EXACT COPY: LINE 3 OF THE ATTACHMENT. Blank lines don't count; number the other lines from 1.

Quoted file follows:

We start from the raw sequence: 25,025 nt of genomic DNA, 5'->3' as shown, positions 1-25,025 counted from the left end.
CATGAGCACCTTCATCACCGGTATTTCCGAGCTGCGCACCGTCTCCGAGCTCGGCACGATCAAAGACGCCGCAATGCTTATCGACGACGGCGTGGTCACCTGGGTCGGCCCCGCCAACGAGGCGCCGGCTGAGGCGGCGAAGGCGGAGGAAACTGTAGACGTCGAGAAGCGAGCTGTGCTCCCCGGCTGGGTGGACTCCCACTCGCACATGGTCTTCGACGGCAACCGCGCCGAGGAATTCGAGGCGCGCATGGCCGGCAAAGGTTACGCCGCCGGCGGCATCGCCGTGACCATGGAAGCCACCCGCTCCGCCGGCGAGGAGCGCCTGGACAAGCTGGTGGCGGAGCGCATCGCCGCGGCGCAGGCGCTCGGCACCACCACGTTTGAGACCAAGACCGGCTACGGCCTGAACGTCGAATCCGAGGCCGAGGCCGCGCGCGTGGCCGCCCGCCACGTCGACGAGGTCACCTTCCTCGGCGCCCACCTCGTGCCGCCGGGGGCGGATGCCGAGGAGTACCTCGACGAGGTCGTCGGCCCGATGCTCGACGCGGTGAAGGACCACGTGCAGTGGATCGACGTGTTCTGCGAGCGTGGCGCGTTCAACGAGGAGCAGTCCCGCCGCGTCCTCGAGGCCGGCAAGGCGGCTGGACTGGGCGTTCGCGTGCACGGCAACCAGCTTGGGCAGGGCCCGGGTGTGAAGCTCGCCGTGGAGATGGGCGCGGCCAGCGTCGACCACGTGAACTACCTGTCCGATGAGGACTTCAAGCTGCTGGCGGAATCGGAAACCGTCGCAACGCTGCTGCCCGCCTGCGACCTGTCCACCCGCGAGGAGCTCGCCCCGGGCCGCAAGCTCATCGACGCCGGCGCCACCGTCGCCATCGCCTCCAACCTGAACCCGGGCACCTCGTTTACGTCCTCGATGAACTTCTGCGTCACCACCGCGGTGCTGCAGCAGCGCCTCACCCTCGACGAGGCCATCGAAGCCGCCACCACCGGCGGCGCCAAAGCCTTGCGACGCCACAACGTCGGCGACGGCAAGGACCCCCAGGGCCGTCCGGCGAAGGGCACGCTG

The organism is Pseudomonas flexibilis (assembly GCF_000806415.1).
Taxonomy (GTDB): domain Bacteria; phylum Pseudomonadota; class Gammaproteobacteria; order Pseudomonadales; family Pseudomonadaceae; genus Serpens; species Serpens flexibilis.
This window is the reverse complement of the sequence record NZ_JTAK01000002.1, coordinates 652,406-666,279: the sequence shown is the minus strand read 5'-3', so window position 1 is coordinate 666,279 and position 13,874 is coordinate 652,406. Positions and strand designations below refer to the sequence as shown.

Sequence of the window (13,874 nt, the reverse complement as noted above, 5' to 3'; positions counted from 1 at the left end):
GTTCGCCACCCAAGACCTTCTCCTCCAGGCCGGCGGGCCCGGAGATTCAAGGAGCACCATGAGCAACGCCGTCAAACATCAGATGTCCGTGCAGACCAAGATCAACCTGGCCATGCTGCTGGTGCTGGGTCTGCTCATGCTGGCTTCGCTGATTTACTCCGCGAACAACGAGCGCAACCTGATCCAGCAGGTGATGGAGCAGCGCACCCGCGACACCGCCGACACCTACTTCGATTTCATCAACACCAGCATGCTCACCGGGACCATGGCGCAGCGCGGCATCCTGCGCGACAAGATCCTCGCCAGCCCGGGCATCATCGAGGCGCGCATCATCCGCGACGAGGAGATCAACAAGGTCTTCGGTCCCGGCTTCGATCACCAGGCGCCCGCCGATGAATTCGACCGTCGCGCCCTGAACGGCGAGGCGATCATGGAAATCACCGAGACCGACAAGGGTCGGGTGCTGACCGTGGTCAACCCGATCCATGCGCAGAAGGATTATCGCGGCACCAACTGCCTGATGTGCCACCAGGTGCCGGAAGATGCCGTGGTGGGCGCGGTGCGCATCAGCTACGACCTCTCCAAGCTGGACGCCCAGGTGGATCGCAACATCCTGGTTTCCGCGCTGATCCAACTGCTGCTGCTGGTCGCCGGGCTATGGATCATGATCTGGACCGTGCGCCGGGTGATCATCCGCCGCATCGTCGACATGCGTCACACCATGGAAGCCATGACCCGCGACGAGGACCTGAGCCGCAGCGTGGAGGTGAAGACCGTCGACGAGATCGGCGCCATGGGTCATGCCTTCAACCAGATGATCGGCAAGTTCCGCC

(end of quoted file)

The organism is Pseudomonas flexibilis (assembly GCF_000806415.1).